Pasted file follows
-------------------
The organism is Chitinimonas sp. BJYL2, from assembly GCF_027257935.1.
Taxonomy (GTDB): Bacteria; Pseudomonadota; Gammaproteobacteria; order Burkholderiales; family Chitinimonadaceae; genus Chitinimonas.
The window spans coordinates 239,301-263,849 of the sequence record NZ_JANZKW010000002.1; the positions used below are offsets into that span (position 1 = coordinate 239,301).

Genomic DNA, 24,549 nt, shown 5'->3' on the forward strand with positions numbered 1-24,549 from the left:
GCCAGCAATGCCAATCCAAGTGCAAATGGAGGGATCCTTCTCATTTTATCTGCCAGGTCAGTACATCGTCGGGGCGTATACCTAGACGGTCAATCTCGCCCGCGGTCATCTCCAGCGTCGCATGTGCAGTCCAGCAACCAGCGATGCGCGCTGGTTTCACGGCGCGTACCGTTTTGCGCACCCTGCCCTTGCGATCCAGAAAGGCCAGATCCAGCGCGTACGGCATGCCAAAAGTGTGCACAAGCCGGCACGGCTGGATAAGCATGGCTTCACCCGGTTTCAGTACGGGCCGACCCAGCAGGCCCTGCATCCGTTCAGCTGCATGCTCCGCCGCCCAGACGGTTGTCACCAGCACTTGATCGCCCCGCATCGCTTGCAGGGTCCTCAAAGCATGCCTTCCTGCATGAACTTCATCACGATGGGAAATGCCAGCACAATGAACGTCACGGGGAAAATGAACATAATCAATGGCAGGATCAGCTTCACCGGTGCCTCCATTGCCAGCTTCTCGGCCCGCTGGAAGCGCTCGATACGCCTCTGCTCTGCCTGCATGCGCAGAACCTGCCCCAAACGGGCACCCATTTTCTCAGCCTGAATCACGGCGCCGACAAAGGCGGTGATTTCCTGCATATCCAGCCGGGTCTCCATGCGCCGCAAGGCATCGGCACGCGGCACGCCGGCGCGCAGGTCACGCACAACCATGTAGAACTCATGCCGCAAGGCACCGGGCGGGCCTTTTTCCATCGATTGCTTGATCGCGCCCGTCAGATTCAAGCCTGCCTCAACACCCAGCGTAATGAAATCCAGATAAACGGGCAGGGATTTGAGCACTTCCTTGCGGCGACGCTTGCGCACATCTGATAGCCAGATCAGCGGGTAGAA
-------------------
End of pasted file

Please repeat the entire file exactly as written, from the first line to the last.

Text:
The organism is Chitinimonas sp. BJYL2, from assembly GCF_027257935.1.
Taxonomy (GTDB): Bacteria; Pseudomonadota; Gammaproteobacteria; order Burkholderiales; family Chitinimonadaceae; genus Chitinimonas.
The window spans coordinates 239,301-263,849 of the sequence record NZ_JANZKW010000002.1; the positions used below are offsets into that span (position 1 = coordinate 239,301).

Genomic DNA, 24,549 nt, shown 5'->3' on the forward strand with positions numbered 1-24,549 from the left:
GCCAGCAATGCCAATCCAAGTGCAAATGGAGGGATCCTTCTCATTTTATCTGCCAGGTCAGTACATCGTCGGGGCGTATACCTAGACGGTCAATCTCGCCCGCGGTCATCTCCAGCGTCGCATGTGCAGTCCAGCAACCAGCGATGCGCGCTGGTTTCACGGCGCGTACCGTTTTGCGCACCCTGCCCTTGCGATCCAGAAAGGCCAGATCCAGCGCGTACGGCATGCCAAAAGTGTGCACAAGCCGGCACGGCTGGATAAGCATGGCTTCACCCGGTTTCAGTACGGGCCGACCCAGCAGGCCCTGCATCCGTTCAGCTGCATGCTCCGCCGCCCAGACGGTTGTCACCAGCACTTGATCGCCCCGCATCGCTTGCAGGGTCCTCAAAGCATGCCTTCCTGCATGAACTTCATCACGATGGGAAATGCCAGCACAATGAACGTCACGGGGAAAATGAACATAATCAATGGCAGGATCAGCTTCACCGGTGCCTCCATTGCCAGCTTCTCGGCCCGCTGGAAGCGCTCGATACGCCTCTGCTCTGCCTGCATGCGCAGAACCTGCCCCAAACGGGCACCCATTTTCTCAGCCTGAATCACGGCGCCGACAAAGGCGGTGATTTCCTGCATATCCAGCCGGGTCTCCATGCGCCGCAAGGCATCGGCACGCGGCACGCCGGCGCGCAGGTCACGCACAACCATGTAGAACTCATGCCGCAAGGCACCGGGCGGGCCTTTTTCCATCGATTGCTTGATCGCGCCCGTCAGATTCAAGCCTGCCTCAACACCCAGCGTAATGAAATCCAGATAAACGGGCAGGGATTTGAGCACTTCCTTGCGGCGACGCTTGCGCACATCTGATAGCCAGATCAGCGGGTAGAA